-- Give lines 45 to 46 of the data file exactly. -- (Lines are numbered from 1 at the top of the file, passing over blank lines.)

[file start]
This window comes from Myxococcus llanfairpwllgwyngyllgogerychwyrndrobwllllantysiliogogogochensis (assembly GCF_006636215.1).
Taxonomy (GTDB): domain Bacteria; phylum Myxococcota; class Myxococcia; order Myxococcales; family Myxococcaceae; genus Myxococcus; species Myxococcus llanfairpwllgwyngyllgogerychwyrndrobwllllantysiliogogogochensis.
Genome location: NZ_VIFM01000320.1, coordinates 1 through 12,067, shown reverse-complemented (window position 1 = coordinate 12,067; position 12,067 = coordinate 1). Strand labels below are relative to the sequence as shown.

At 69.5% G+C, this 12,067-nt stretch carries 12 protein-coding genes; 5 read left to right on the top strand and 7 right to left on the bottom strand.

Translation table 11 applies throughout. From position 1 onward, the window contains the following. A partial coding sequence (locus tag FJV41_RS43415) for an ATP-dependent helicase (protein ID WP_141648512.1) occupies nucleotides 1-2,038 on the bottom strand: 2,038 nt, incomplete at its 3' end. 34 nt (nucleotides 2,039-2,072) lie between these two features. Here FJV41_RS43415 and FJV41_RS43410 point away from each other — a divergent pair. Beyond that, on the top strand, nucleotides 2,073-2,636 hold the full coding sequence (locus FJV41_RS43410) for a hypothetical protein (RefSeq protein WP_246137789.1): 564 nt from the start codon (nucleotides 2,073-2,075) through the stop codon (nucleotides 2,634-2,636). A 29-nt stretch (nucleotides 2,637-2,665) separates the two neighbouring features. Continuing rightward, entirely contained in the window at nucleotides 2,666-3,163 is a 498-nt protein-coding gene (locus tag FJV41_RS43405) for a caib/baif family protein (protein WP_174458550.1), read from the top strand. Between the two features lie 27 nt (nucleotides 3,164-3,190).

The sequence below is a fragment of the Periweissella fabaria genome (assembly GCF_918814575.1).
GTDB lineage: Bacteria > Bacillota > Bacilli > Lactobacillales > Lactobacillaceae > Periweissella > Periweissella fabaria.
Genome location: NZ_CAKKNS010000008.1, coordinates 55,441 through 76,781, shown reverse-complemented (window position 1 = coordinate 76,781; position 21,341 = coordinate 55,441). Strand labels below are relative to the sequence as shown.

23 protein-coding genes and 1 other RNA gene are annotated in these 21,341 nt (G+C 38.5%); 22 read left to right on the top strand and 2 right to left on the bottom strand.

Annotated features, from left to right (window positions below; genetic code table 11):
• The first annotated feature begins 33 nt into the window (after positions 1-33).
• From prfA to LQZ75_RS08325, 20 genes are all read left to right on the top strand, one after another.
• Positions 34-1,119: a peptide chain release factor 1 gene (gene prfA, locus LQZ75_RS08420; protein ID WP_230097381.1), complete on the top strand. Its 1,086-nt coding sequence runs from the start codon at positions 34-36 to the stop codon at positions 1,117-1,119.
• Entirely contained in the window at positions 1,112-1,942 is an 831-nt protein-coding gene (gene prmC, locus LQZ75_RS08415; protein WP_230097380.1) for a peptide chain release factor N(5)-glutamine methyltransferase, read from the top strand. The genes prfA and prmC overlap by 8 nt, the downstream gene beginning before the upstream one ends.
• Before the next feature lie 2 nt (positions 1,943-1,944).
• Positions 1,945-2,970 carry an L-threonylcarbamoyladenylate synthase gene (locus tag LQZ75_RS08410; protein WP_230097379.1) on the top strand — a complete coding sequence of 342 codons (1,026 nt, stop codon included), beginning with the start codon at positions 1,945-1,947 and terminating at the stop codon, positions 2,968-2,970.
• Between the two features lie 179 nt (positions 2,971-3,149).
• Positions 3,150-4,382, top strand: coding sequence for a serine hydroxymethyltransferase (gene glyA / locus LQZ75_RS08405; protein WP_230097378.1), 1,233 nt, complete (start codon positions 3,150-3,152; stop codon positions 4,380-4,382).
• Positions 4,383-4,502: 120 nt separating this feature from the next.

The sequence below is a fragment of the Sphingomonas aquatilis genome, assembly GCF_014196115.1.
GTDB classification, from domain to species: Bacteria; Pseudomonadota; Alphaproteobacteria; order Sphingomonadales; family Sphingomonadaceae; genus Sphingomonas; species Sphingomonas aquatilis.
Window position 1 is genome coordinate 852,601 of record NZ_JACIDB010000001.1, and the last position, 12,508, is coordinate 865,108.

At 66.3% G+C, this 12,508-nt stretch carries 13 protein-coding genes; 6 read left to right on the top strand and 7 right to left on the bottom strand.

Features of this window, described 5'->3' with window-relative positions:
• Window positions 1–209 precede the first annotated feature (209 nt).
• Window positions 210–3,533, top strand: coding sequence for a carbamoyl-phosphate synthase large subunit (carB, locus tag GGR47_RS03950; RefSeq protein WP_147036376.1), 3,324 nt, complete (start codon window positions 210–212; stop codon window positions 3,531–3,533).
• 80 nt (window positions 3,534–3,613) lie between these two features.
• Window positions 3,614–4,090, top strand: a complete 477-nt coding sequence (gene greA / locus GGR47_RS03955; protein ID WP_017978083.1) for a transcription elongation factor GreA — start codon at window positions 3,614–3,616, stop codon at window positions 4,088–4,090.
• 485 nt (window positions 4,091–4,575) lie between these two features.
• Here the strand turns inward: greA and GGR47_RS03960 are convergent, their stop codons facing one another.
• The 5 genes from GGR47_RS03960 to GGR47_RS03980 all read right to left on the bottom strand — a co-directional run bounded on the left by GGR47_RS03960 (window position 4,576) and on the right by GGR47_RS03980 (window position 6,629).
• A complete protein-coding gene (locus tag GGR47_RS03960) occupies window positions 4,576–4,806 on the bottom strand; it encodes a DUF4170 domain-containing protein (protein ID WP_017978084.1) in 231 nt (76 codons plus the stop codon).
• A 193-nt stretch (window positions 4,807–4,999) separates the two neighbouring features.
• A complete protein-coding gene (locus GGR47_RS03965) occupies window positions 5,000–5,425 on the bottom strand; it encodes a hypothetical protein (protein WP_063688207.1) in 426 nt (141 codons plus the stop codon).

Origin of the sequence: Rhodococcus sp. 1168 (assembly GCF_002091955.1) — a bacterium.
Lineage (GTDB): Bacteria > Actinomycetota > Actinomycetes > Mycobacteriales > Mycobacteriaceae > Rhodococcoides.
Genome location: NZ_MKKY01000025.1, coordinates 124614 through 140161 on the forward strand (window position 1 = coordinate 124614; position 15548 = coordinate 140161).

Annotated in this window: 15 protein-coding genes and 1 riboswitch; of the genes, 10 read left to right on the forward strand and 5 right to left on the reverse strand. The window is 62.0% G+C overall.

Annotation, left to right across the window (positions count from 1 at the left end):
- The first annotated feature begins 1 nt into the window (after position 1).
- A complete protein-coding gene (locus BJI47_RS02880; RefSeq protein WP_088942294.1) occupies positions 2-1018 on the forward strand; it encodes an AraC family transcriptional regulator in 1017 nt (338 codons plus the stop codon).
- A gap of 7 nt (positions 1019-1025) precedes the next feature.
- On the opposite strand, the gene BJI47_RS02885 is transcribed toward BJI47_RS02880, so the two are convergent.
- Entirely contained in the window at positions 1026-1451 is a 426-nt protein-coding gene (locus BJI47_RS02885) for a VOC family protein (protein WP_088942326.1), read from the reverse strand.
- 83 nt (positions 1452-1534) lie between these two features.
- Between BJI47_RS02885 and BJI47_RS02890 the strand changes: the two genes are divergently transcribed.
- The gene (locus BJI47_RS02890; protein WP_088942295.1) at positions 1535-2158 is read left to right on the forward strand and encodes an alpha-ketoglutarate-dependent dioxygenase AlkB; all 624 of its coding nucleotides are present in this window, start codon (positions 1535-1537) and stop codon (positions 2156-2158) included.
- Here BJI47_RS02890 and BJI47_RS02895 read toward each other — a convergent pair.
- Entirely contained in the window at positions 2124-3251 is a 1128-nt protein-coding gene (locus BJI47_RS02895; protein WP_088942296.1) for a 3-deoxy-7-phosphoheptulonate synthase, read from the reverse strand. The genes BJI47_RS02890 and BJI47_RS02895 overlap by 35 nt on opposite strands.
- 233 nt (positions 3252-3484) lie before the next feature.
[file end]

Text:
- 83 nt (positions 1452-1534) lie between these two features.
- Between BJI47_RS02885 and BJI47_RS02890 the strand changes: the two genes are divergently transcribed.